It's difficult to describe unless you've been pregnant -- but there is a feeling of constantly having someone with you.  I had that.  At eight weeks I had that.  And that Thursday afternoon I felt it. I felt empty.  I felt alone.

My husband, parents, in-laws, girlfriends and co-workers have been my rock.  For the first time in my life I've felt like I can really trust people with my heart and it's okay.

The emails, text message, hugs, phone calls, dinners, everything. It's just been wonderful. I have never felt so loved. And a special thank you to all the beautiful women who have shared their stories with me. Seeing the depth of your heart has been the most precious part of this process. 

My faith has saved me.  A few weeks ago I attended a funeral for a co-worker who lost her baby at 17.5 weeks. And just last week for a friend who lost hers at 31 weeks.  Our parish priest encouraged them to name their tiny little saints and to have a funeral Mass for them.  His words at both funeral Masses changed me.  They gave me an understanding of why these things happen, how to grieve, that it's okay to cry and to remember --- for a life time.  But to know that in heaven we are already reunited because there is no time in heaven (kind of mind blowing, huh?)

But most importantly that we have tiny saints, who knew their mother so intimately, praying for us in the presence of God.  Those words are embedded deep in my heart and are holding me together.

Sure this sucks. It does. My heartaches in a way I didn't know was possible.  But I have hope. And I have Eric. And I have Evie.

His Name.


Last week I called Eric with a ridiculous amount of excitement.  I already knew what our baby's name was. I didn't know if it was a boy or a girl, but I knew the name without a doubt...(hopefully it was a boy! ha!)

Albert John Francis Buergler


Here's why ---  
  • my grandfather and my dad's brother were Albert John
  • Eric's Confirmation sponsor is John, the uncle he most favors
  • my grandfather was born in December, the same day as Pope Francis --- the baby was due in December
  • my uncle Albert's birthday is the day after our little baby's funeral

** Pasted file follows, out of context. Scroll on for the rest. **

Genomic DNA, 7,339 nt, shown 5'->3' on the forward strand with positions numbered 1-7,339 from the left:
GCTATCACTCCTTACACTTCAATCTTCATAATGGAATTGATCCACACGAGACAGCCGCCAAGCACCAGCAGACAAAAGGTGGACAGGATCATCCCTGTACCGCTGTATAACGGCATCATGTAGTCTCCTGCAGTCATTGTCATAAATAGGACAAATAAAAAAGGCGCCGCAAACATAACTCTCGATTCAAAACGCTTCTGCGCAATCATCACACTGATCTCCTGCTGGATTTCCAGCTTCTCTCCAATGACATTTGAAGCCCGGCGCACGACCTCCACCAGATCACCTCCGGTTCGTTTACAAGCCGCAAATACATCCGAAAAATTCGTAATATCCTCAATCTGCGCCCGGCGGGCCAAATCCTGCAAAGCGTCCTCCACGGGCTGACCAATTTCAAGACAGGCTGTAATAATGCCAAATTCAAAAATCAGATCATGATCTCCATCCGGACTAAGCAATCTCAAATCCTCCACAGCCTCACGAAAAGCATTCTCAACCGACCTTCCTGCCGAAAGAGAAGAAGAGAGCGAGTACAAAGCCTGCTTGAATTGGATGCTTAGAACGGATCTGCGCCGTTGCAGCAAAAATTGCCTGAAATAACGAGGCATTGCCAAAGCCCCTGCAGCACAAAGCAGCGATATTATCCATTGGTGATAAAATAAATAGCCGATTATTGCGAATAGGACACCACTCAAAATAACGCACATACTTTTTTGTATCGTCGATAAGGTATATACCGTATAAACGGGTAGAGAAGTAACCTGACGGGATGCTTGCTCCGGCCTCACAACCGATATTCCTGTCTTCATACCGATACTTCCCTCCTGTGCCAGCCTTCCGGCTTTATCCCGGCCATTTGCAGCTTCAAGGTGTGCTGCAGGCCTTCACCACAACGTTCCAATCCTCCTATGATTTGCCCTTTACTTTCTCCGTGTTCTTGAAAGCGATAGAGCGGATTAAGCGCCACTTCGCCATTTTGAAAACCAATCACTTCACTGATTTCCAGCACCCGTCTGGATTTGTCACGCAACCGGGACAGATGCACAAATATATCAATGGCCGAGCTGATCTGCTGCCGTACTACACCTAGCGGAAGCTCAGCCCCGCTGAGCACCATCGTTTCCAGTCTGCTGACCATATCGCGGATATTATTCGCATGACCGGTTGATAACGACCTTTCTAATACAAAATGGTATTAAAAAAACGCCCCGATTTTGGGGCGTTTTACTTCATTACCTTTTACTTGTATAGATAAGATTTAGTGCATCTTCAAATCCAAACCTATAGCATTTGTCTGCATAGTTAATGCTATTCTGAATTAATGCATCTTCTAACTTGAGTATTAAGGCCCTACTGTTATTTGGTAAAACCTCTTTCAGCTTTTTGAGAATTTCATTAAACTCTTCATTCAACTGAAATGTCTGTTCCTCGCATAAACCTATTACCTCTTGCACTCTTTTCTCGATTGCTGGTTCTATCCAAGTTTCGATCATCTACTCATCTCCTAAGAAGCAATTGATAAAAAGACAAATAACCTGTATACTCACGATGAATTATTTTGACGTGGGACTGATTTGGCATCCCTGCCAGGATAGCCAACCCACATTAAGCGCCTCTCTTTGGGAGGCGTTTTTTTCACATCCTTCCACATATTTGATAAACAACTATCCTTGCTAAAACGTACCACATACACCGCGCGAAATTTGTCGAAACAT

• my good friend John from high school died exactly one year before our baby, their funerals are exactly a year apart. John's life and death changed me
  • The baby was due around the Feast of Saint John of the Cross
  • Saint John of the Cross has been my stalker saint since college
  • Moments after telling Fr. Josh the baby's name I looked on his bookshelf and saw a book on St. John of the Cross. (I take this as a sign of affirmation we chose the right name)

The Funeral.


We're having a funeral next week for our tiny little saint Albert John Francis.  Not so much for his soul, because we know he's sinless. But for ours.  To have closure. To have community. And to ask his intercession on our lives.   If you're in the area and would like to come, please don't hesitate to ask for details. We'd love to celebrate with you.



The Future.


I don't know what the future holds. Right now I don't care.

I am still grieving.

I am still hurting emotionally and physically.

 I know I will be for a while. All the beautiful stories from friends have indicated that this takes a long time.  I am okay with that.  I am so thankful for my short time with this little guy.  I have learned so much and grown in my faith, my relationship with Eric, and in my friendships with women.  I know I'm going to continue to need everyone. For a phone call, for a lunch date, or for a really funny story to make me laugh a healing laugh.  Thank you.

3 comments:

  1. Elizabeth, this was beautiful to read. Your faith and trust has really inspired me. Your witness of life has impacted me. Your words put written words to prayers & thoughts of my own heart. I love you friend!

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  2. sarahunfilteredMay 3, 2013 at 1:54 PM

    Oh, Elizabeth. This was seriously beautiful...Please know I am crying with you. Thank you for the courage to share your story. Little Albert is so blessed to have such amazing parents. Let us pray he is with Gerard worshipping before the throne of our Hope.

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  3. This is an amazing tribute. This momma's heart knows just the sorrow and emptiness you describe. It's a "gift" that I have often sat with Mother Mary reliving...she's a woman with great faith who understood well losing a child. I think it's an emotion reserved only for a woman's heart, a mother's heart. There is something so profoundly supernatural in carrying life. It changes me instantly both physically and emotionally. I'm better for having carried seven little souls, three of which intercede on our behalf. Those three are my rocks when I am low on grace and holiness. Those three accompany the four guardian angels in charge of our little ones here. Those three, Anne Marie, Joseph Joachim and Monica Therese, are my little babies I hold not in my arms, but in my heart and SOUL. They are indeed still part of me and will be forever. I'm sorry for your emptiness. I am, however, rejoicing even more in your gift of this new little one coming in 2014 and growing more and more everyday within you. Congratulations!!!!! You are a great mommy. I'm sorry I missed this "announcement" in real time and learned of it only in your year-end newsletter. God love you sweet momma. This morning, a special prayer through your Albert's intercession.